From April 23, the impressive exhibition of Sieg Monday will start in SBK Galerie 1, the Amsterdam-Jewish painter who died in 2013, whose childhood was marked by the horrors of the Holocaust.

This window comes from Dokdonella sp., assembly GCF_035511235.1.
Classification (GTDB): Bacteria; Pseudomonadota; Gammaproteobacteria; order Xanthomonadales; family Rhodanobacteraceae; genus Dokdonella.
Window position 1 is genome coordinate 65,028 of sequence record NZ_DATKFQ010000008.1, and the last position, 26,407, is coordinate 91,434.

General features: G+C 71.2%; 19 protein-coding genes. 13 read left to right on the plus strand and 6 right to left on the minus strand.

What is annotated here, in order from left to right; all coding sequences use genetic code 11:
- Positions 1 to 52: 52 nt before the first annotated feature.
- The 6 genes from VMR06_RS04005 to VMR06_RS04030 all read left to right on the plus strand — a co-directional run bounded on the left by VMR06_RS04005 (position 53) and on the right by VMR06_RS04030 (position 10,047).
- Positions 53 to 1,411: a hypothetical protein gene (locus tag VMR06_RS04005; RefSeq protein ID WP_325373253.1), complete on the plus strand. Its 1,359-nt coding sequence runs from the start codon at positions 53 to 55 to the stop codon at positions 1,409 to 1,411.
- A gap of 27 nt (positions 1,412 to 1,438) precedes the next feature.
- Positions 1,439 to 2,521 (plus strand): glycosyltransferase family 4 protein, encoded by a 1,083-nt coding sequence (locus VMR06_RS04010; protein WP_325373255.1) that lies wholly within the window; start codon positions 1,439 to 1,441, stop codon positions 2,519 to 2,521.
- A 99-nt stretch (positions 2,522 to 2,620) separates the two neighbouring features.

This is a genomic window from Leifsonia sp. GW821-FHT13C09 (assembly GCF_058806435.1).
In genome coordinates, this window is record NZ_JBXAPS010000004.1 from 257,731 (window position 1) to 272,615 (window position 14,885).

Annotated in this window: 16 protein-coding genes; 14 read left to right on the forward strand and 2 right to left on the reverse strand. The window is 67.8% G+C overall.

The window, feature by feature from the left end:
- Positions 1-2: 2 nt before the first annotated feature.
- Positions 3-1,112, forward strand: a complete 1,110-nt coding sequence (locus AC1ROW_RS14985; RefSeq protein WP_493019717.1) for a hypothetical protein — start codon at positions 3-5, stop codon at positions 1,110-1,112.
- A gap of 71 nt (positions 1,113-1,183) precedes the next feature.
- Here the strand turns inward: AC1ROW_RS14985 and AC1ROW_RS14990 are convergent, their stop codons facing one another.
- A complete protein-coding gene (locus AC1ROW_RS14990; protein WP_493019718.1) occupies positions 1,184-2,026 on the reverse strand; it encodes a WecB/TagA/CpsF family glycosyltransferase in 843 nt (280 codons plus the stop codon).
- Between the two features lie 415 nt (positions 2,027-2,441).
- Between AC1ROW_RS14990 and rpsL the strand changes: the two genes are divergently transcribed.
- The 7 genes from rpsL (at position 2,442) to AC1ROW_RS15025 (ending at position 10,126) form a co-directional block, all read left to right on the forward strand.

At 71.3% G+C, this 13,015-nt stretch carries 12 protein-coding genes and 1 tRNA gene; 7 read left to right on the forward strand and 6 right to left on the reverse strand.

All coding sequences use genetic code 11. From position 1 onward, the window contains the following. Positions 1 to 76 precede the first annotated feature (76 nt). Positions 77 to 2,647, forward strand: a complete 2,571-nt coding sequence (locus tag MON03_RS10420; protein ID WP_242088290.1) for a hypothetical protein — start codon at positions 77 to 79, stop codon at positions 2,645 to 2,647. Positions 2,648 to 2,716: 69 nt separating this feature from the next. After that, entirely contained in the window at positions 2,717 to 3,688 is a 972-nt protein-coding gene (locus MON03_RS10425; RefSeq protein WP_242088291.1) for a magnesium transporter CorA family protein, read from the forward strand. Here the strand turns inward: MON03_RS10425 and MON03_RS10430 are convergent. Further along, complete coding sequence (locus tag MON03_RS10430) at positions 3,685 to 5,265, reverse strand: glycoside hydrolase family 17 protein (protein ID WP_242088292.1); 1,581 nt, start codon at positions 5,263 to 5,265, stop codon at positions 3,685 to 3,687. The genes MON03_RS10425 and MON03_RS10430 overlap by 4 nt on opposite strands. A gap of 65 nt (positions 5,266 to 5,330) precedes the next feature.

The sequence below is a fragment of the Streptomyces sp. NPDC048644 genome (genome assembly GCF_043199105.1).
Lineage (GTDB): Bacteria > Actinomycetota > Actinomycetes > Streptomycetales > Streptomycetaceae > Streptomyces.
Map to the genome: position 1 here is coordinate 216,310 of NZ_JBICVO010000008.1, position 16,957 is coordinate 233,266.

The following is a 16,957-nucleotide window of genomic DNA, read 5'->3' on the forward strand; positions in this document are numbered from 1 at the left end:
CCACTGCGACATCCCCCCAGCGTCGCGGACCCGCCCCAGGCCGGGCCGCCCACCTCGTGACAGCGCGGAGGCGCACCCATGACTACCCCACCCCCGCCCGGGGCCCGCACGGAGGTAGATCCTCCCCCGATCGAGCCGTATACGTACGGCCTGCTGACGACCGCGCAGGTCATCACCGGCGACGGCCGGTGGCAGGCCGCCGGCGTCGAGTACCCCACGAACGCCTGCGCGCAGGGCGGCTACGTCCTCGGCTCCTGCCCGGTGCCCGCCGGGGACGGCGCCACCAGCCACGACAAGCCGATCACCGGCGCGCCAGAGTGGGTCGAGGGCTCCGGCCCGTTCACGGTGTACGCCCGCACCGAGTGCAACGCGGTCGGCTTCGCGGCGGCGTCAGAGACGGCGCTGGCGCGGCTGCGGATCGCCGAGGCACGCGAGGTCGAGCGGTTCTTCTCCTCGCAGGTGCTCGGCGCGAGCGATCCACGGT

Sieg Monday: a proud and unlimited life The exhibition is organized on the occasion of the documentary 'The film that never finished' (broadcast Thursday, May 4, 2017 22.55 on NPO 2 with the Jewish programming of the EO) about the life of Sieg Monday by filmmakers Frans and Silvia Bromet. The starting point for the film was the world famous photo of a boy, taken by George Rodger just after the liberation of the Bergen-Belsen concentration camp in 1945. The photo, taken by photographer George Rodger, was published in the American magazine Life and published shortly after the war. caused a shock to the readership at the time. In the photo you see a little boy, who walks with his eyes averted and alone along rows of corpses on the roadside. Initially, the identity of the boy was not known, later it became known that it was Sieg Monday who had survived the concentration camp. After the war he returned to Amsterdam with his mother and sister on Monday and developed from clothing dealer to self-taught painter. Proud and unrestrained, he tried to give the war a place as best he could. Sieg Monday, who was inspired by Salvador Dali, Picasso and Kees van Dongen, among others, was regularly seen in various galleries in Antwerp and Amsterdam and in the Stedelijk Museum in the 1980s and 1990s. A selection of his best work, paintings, drawings and portraits painted on ceramics, can be seen together in an exhibition for the first time in years and together with the documentary form his special life story. The exhibition lasts until May 10. The documentary 'The film that never finished' can be seen continuously during the exhibition. http://www.siegmondag.com